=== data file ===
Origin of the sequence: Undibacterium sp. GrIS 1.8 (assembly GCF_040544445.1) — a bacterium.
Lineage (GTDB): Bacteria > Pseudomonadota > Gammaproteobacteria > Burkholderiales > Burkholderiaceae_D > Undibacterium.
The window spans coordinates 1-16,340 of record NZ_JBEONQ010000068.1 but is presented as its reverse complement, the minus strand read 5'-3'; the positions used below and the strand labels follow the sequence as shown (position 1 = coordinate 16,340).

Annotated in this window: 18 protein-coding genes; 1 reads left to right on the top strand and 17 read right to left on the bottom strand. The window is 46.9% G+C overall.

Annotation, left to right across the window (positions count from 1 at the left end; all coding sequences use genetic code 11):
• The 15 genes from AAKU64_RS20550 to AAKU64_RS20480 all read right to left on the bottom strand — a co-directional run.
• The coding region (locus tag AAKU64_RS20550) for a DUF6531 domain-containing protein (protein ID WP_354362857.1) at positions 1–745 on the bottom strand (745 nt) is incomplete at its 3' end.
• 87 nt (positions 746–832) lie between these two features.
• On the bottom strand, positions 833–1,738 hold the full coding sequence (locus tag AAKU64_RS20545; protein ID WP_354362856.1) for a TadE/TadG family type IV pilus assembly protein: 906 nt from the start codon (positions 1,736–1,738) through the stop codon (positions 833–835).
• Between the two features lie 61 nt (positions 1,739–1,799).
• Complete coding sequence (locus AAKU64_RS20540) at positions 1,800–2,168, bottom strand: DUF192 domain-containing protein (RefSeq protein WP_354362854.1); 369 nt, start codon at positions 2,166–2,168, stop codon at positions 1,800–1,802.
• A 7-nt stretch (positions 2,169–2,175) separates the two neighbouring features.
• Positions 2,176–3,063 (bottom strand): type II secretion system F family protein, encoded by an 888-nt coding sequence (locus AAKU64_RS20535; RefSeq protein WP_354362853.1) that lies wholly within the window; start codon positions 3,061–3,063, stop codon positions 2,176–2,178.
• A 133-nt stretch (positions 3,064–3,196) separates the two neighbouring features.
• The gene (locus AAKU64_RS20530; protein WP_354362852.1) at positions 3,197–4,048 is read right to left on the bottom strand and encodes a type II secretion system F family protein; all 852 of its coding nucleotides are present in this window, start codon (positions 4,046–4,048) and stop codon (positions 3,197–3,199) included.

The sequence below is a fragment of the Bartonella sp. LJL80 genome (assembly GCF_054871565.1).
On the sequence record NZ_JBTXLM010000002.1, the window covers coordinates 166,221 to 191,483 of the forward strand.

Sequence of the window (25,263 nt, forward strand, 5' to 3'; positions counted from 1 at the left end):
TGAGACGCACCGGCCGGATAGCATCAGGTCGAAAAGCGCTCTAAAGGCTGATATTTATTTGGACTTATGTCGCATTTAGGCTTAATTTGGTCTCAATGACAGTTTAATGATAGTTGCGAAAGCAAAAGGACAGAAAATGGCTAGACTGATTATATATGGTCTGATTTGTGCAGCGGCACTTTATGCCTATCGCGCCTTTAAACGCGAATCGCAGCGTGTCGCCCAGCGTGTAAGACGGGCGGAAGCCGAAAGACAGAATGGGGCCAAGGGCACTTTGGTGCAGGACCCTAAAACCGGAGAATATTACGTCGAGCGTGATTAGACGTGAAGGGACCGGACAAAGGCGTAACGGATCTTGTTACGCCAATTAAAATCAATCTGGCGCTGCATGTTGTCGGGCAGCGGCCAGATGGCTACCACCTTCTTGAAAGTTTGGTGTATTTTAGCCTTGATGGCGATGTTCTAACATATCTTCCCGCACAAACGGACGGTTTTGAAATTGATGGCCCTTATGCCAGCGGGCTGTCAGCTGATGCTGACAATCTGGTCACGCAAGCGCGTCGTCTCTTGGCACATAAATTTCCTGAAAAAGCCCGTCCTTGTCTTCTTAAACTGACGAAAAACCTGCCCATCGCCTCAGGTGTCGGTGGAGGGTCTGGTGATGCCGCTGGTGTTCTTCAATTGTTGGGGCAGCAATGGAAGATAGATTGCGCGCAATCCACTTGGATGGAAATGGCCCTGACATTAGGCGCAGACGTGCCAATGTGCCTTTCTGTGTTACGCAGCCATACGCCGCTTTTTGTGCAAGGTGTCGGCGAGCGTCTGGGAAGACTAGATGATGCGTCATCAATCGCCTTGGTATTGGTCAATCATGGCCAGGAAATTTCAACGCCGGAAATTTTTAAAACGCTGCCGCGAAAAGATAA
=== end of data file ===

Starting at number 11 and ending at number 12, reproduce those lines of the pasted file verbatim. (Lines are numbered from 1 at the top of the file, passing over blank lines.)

• Complete coding sequence (locus AAKU64_RS20540) at positions 1,800–2,168, bottom strand: DUF192 domain-containing protein (RefSeq protein WP_354362854.1); 369 nt, start codon at positions 2,166–2,168, stop codon at positions 1,800–1,802.
• A 7-nt stretch (positions 2,169–2,175) separates the two neighbouring features.